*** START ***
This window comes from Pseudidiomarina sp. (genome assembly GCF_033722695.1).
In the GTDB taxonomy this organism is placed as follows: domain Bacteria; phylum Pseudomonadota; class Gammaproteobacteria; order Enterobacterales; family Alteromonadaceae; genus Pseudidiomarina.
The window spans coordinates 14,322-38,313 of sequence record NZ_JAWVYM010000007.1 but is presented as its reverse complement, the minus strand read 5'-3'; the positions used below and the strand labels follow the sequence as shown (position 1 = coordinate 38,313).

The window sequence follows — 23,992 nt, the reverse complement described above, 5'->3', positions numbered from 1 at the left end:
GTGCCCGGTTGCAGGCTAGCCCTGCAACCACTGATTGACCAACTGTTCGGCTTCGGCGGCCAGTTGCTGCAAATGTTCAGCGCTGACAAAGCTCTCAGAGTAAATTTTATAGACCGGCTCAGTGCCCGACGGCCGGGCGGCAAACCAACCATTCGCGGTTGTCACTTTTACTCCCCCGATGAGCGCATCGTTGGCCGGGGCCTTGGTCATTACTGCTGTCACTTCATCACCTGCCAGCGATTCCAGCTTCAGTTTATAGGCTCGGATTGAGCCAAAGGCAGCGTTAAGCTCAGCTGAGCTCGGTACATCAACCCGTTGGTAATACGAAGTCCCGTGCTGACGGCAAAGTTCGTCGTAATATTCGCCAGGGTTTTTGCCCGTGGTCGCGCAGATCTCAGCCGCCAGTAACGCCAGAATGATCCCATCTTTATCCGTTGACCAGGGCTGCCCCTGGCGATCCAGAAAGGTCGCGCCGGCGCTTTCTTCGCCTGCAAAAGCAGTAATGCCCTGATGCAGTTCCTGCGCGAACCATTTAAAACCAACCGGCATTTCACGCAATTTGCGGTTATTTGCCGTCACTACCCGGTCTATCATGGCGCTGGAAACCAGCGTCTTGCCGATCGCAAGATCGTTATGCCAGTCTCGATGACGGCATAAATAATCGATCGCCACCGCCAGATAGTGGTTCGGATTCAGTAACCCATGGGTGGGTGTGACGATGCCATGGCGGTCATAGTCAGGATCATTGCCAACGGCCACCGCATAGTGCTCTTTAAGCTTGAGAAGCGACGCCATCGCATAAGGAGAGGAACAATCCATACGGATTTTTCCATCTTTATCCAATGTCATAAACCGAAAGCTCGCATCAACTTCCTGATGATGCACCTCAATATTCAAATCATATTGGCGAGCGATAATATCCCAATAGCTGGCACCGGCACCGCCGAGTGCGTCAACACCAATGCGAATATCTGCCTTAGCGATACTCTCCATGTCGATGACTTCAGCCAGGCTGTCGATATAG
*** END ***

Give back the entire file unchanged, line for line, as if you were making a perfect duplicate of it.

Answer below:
This window comes from Pseudidiomarina sp. (genome assembly GCF_033722695.1).
In the GTDB taxonomy this organism is placed as follows: domain Bacteria; phylum Pseudomonadota; class Gammaproteobacteria; order Enterobacterales; family Alteromonadaceae; genus Pseudidiomarina.
The window spans coordinates 14,322-38,313 of sequence record NZ_JAWVYM010000007.1 but is presented as its reverse complement, the minus strand read 5'-3'; the positions used below and the strand labels follow the sequence as shown (position 1 = coordinate 38,313).

The window sequence follows — 23,992 nt, the reverse complement described above, 5'->3', positions numbered from 1 at the left end:
GTGCCCGGTTGCAGGCTAGCCCTGCAACCACTGATTGACCAACTGTTCGGCTTCGGCGGCCAGTTGCTGCAAATGTTCAGCGCTGACAAAGCTCTCAGAGTAAATTTTATAGACCGGCTCAGTGCCCGACGGCCGGGCGGCAAACCAACCATTCGCGGTTGTCACTTTTACTCCCCCGATGAGCGCATCGTTGGCCGGGGCCTTGGTCATTACTGCTGTCACTTCATCACCTGCCAGCGATTCCAGCTTCAGTTTATAGGCTCGGATTGAGCCAAAGGCAGCGTTAAGCTCAGCTGAGCTCGGTACATCAACCCGTTGGTAATACGAAGTCCCGTGCTGACGGCAAAGTTCGTCGTAATATTCGCCAGGGTTTTTGCCCGTGGTCGCGCAGATCTCAGCCGCCAGTAACGCCAGAATGATCCCATCTTTATCCGTTGACCAGGGCTGCCCCTGGCGATCCAGAAAGGTCGCGCCGGCGCTTTCTTCGCCTGCAAAAGCAGTAATGCCCTGATGCAGTTCCTGCGCGAACCATTTAAAACCAACCGGCATTTCACGCAATTTGCGGTTATTTGCCGTCACTACCCGGTCTATCATGGCGCTGGAAACCAGCGTCTTGCCGATCGCAAGATCGTTATGCCAGTCTCGATGACGGCATAAATAATCGATCGCCACCGCCAGATAGTGGTTCGGATTCAGTAACCCATGGGTGGGTGTGACGATGCCATGGCGGTCATAGTCAGGATCATTGCCAACGGCCACCGCATAGTGCTCTTTAAGCTTGAGAAGCGACGCCATCGCATAAGGAGAGGAACAATCCATACGGATTTTTCCATCTTTATCCAATGTCATAAACCGAAAGCTCGCATCAACTTCCTGATGATGCACCTCAATATTCAAATCATATTGGCGAGCGATAATATCCCAATAGCTGGCACCGGCACCGCCGAGTGCGTCAACACCAATGCGAATATCTGCCTTAGCGATACTCTCCATGTCGATGACTTCAGCCAGGCTGTCGATATAG